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NJ’s record-setting budget gets approved

State lawmakers sent Gov. Phil Murphy an election-year budget packed with new spending on public-worker pensions, tax relief, special education, debt reduction and more.  Murphy signed it into law.

The record-high, $46.4 billion budget plan takes advantage of a recent windfall of tax revenue that is helping the state amass a more than $10 billion surplus heading into the new fiscal year that begins July 1. The budget cleared the Assembly with a 49-26 vote and the Senate in a 25-15 vote.

The budget legislation earmarks $6.9 billion for the public-worker pension fund, which will be a record contribution for a state that has failed to make full actuarially required contributions for more than two decades. Murphy in February proposed making the first full payment in nearly 25 years, at $6.4 billion. Lawmakers voted to dedicate another $505 million on a future payment to the pension investment system.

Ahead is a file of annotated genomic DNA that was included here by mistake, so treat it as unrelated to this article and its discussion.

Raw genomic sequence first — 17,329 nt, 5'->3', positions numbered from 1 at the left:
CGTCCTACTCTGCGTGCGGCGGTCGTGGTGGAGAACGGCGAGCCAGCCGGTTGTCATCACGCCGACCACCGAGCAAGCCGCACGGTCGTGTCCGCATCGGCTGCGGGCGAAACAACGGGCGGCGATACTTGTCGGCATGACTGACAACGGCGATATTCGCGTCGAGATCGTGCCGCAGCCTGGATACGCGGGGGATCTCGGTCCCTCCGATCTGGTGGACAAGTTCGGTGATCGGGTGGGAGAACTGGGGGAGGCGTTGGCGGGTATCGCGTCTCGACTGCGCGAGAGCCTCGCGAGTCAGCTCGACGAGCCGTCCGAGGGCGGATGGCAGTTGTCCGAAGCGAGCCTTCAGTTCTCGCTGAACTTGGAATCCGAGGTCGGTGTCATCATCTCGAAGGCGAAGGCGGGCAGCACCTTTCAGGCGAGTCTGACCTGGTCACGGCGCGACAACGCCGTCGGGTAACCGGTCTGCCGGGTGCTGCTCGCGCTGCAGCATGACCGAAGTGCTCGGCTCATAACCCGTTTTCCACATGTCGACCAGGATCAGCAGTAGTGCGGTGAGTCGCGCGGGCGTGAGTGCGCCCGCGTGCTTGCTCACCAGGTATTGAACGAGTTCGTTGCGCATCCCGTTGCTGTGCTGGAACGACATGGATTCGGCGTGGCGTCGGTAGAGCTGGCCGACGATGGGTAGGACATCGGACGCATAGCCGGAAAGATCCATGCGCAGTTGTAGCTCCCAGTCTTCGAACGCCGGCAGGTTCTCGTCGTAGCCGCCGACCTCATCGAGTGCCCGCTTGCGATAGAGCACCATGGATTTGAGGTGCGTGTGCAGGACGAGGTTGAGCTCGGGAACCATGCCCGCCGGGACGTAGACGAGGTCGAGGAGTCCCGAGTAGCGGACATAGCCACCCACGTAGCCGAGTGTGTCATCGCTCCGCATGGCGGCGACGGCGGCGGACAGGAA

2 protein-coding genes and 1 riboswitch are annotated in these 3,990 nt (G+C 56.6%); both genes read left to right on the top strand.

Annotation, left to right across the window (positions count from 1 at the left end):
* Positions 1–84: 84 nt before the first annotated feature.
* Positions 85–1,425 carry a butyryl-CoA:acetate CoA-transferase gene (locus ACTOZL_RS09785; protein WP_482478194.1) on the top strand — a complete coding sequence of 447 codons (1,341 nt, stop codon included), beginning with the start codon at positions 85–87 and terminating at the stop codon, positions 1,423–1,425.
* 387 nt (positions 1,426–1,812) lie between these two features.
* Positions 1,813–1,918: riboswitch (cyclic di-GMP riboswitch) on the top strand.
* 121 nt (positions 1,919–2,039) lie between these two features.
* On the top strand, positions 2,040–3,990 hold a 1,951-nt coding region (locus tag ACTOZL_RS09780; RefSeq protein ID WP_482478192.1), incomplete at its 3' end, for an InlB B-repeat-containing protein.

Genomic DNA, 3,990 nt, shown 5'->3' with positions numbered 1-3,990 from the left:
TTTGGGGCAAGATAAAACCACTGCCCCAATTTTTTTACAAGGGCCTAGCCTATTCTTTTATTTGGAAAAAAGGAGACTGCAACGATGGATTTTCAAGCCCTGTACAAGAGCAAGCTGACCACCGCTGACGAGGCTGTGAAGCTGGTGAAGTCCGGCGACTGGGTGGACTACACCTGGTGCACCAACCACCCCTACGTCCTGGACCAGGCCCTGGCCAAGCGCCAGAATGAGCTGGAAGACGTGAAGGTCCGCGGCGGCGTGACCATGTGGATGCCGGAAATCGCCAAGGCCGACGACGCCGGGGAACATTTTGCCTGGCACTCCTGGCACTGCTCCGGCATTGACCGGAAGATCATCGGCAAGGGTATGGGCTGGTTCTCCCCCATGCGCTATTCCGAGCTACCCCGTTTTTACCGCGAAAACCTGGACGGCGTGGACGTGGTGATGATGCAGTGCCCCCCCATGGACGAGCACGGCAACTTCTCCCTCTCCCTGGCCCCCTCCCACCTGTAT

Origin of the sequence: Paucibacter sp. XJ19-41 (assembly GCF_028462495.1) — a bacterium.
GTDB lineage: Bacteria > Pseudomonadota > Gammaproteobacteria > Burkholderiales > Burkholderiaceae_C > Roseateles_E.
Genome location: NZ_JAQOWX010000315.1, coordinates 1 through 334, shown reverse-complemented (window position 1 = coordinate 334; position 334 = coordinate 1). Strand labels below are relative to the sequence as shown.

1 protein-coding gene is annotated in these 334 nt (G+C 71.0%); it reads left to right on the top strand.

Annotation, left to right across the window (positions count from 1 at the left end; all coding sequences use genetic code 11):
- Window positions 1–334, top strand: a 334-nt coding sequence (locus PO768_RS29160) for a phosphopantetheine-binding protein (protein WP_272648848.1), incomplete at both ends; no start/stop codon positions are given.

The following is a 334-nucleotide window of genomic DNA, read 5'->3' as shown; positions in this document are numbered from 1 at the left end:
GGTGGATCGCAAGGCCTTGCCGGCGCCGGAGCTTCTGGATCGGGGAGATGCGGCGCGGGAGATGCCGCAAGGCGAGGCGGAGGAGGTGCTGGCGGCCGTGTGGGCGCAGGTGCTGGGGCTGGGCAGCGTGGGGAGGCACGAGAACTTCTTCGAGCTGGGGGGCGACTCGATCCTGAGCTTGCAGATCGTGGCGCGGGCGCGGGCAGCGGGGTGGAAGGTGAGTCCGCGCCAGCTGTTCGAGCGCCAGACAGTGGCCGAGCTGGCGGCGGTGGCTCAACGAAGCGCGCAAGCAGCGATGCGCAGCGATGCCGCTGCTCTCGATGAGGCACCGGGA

The new budget will also increase the size of Homestead rebates for thousands of senior and disabled, and low- and middle-income New Jersey homeowners. Homeowners who receive property tax help through the state’s Homestead Benefit program would see their credits increase at least $130. It will also increase the exclusion for a state income-tax break for retirement income from $100,000 to $150,000.

The record-high, $46.4 billion budget plan takes advantage of a recent windfall of tax revenue that is helping the state amass a more than $10 billion surplus heading into the new fiscal year that begins July 1. One of the biggest pots of money in this budget, as has been the case for decades, is funding for public education. About $18 billion is earmarked for education, with roughly half of that going as aid to local school districts.